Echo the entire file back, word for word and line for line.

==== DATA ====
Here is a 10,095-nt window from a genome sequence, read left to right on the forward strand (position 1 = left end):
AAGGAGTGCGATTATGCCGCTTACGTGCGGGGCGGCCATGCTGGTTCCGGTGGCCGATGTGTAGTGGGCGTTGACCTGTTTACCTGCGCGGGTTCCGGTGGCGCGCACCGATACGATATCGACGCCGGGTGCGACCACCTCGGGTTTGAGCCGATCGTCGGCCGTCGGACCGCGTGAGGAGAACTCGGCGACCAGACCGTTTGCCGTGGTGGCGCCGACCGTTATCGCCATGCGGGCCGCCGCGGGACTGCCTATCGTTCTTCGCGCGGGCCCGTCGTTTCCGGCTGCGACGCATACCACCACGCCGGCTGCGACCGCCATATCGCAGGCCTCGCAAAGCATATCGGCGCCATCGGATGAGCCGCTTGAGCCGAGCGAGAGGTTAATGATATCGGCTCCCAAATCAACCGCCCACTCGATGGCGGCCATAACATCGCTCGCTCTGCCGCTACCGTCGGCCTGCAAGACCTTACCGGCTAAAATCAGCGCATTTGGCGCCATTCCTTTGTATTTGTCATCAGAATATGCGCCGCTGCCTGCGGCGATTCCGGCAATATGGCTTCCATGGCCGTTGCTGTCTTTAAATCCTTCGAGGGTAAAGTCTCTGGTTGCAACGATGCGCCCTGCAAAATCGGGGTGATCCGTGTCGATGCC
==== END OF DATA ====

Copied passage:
Here is a 10,095-nt window from a genome sequence, read left to right on the forward strand (position 1 = left end):
AAGGAGTGCGATTATGCCGCTTACGTGCGGGGCGGCCATGCTGGTTCCGGTGGCCGATGTGTAGTGGGCGTTGACCTGTTTACCTGCGCGGGTTCCGGTGGCGCGCACCGATACGATATCGACGCCGGGTGCGACCACCTCGGGTTTGAGCCGATCGTCGGCCGTCGGACCGCGTGAGGAGAACTCGGCGACCAGACCGTTTGCCGTGGTGGCGCCGACCGTTATCGCCATGCGGGCCGCCGCGGGACTGCCTATCGTTCTTCGCGCGGGCCCGTCGTTTCCGGCTGCGACGCATACCACCACGCCGGCTGCGACCGCCATATCGCAGGCCTCGCAAAGCATATCGGCGCCATCGGATGAGCCGCTTGAGCCGAGCGAGAGGTTAATGATATCGGCTCCCAAATCAACCGCCCACTCGATGGCGGCCATAACATCGCTCGCTCTGCCGCTACCGTCGGCCTGCAAGACCTTACCGGCTAAAATCAGCGCATTTGGCGCCATTCCTTTGTATTTGTCATCAGAATATGCGCCGCTGCCTGCGGCGATTCCGGCAATATGGCTTCCATGGCCGTTGCTGTCTTTAAATCCTTCGAGGGTAAAGTCTCTGGTTGCAACGATGCGCCCTGCAAAATCGGGGTGATCCGTGTCGATGCC